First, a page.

Reintegration & Recovery >> Independent Living
Thresholds Program Helps Break the Cycle of Incarceration and Hospitalization
Submitted by Jason Fujioka -- Director of Information, Thresholds
Before coming to Chicago’s Thresholds Jail & Prison Program four years ago, William Riley (pictured at right), 53, says he had “given up on life.” Managing schizophrenia for most of his adulthood, Riley lived on the city streets and spent nearly every winter in jail; mostly to get out of the cold, but also to get mental health services. Since becoming part of Thresholds, Riley has not been behind bars at all and has not been in a psychiatric hospital in more than a year. He is stable, has his own apartment, and for the first time, Riley sees a future for himself.
There are thousands of people in the U.S. like Riley—people who are caught in the revolving door of the streets, arrest, incarceration, and hospitalization. Shrinking mental health resources have left many to be treated in our jails and prisons. Nationally, on any given day, about 283,000 people behind bars are known to suffer from mental illness, according to Justice Department statistics. As a result, the rate of psychiatric illness amongst the jail population surges to four times what it is among the general populace. The Thresholds Jail & Prison Program stops the revolving door, bringing treatment and stability to its clients in the community.
When inmates with mental illness are released from Chicago’s Cook County Jail or from state prisons in Dwight and Dixon, Thresholds provides the necessary aftercare. Outreach workers from the program visit former inmates in their homes (every day in some cases). They provide daily living assistance, such as money management, in addition to counseling and help staying on medication. As part of a larger parent agency, participants in the Thresholds Jail & Prison Program can also take advantage of job placement and training, among many other services. A psychiatrist and nurse are also part of the treatment team, assuring both physical and mental health.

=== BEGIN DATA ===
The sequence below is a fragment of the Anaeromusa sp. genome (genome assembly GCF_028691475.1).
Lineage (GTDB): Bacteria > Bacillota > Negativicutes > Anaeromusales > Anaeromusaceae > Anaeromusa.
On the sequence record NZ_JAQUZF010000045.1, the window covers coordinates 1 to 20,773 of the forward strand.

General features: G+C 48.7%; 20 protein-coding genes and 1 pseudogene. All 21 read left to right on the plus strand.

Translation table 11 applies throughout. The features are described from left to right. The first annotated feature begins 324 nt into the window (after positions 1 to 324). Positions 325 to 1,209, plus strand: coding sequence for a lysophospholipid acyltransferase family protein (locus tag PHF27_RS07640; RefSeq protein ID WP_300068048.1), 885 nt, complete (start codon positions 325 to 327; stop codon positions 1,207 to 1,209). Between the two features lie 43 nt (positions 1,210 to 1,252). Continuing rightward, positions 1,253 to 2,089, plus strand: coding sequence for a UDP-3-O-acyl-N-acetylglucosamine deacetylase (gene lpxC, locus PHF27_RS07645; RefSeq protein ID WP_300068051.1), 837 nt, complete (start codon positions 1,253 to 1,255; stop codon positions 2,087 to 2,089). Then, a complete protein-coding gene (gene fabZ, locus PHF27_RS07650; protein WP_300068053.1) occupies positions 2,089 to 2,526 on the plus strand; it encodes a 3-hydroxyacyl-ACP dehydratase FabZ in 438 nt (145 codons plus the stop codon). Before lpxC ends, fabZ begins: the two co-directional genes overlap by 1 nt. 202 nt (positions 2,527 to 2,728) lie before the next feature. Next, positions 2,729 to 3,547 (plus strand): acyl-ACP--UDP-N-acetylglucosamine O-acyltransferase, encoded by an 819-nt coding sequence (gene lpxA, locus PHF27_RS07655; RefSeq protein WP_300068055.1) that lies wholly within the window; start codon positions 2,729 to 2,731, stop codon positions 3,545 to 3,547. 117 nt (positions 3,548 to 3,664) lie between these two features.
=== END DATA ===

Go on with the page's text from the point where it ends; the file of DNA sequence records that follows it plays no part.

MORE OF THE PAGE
A 2001 Loyola University Chicago study of the Thresholds program’s first 30 clients showed that the program reduced stays in jails and hospitals by more than 80 percent, saving Illinois tax payers more than $1 million in a year’s time. While treatment costs about $400 a day in a hospital and $70 a day in jail, the Thresholds Jail & Prison Program only costs about $35 a day, according to Thresholds figures.
One of the keys to the program’s success is persistence. Program outreach workers immerse themselves in the care of their clients, providing service around the clock. If a program participant turns up missing, staff will scour the streets of Chicago to find that person, at any time of the day.
“Thresholds never gave up on me,” said Ami Guerra, 43, who is now stable after more than two dozen stays in local jails and hospitals. “Thresholds got me back on the right track. My life is at a point where for the first time I feel comfortable and stable.” Guerra now has a job cleaning offices and has her own apartment.
Success stories like Guerra’s and Riley’s helped the Thresholds Jail & Prison Program earn the American Psychiatric Association’s Gold Achievement Award in 2001. With an estimated 16 percent of the nation’s prisoners struggling with mental illness, Thresholds Jail & Prison Program representatives hope its model can help others establish similar programs in other parts of the country.
For more information: Thresholds Jail & Prison Program, 4101 N. Ravenswood Ave., Chicago, Illinois, 60613, Attention: Program Director John Fallon (773-880-6260) or www.thresholds.org.